Windows Vista

Why Trust Techopedia

What Does Windows Vista Mean?

Windows Vista is Microsoft’s PC operating system that followed Windows XP and preceded Windows 7. It is known for its dramatically augmented visual display and stringent security advancements. Key features include the Windows Aero display (which is an acronym for “advanced, energetic, reflective and open”), instant search via Explorer windows, Windows Sidebar and advanced parental controls.

Advertisements

Techopedia Explains Windows Vista

Windows Vista began as a project codenamed Longhorn in 2001. The Vista platform was announced by Microsoft in the summer of 2005, then released for manufacturing in late 2006. On January 29, 2007, Bill Gates hosted a public launching of the Vista operating system in Times Square.

The intent behind this dramatic upgrade to Windows’ flagship operating system was a more robust and secure user experience, and although this was achieved to an extent, the system was ultimately perceived by many as far too restrictive and frustratingly incompatible with a diverse range of third-party software and hardware. As a result, the Vista platform remains one of the less popular Windows operating systems, and many users opted instead to either stick with XP and/or wait for the often preferred and upgraded Windows 7.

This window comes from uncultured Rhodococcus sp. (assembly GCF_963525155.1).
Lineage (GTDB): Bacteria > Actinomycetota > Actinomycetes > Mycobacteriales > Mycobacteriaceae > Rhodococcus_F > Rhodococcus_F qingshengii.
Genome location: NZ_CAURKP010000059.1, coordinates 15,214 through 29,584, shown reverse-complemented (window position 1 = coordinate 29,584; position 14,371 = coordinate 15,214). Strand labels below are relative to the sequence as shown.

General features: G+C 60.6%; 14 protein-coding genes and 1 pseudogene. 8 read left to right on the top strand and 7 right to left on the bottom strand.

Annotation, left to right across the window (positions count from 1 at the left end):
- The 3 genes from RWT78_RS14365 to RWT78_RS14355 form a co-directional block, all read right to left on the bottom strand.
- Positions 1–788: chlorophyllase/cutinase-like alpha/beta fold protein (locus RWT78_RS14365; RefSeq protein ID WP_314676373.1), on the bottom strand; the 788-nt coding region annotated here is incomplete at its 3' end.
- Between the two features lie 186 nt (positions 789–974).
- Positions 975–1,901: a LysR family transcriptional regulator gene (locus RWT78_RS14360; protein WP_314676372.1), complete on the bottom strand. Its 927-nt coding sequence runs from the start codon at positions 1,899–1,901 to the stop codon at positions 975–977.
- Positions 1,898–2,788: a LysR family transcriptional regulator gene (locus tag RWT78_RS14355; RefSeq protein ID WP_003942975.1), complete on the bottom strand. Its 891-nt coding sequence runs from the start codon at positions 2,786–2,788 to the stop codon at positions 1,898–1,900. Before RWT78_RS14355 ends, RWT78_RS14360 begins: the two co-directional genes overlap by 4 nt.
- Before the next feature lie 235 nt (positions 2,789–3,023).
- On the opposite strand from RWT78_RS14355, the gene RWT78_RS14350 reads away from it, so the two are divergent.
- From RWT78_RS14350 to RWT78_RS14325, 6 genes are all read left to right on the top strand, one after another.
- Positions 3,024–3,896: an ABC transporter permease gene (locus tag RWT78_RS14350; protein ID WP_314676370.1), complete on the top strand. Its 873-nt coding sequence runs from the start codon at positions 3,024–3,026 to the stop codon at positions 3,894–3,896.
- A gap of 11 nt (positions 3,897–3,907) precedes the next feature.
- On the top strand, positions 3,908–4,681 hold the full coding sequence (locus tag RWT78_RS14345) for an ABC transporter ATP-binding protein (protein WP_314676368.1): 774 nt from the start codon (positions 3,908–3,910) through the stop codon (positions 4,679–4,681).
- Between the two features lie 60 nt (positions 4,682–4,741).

Mainstream support for Vista ended in 2012, just five years after its release, with extended support ending in 2017.

Advertisements

Related Terms

Margaret Rouse
Senior Editor
Margaret Rouse
Senior Editor

Margaret is an award-winning technical writer and teacher known for her ability to explain complex technical subjects to a non-technical business audience. Over the past twenty years, her IT definitions have been published by Que in an encyclopedia of technology terms and cited in articles by the New York Times, Time Magazine, USA Today, ZDNet, PC Magazine, and Discovery Magazine. She joined Techopedia in 2011. Margaret's idea of a fun day is helping IT and business professionals learn to speak each other’s highly specialized languages.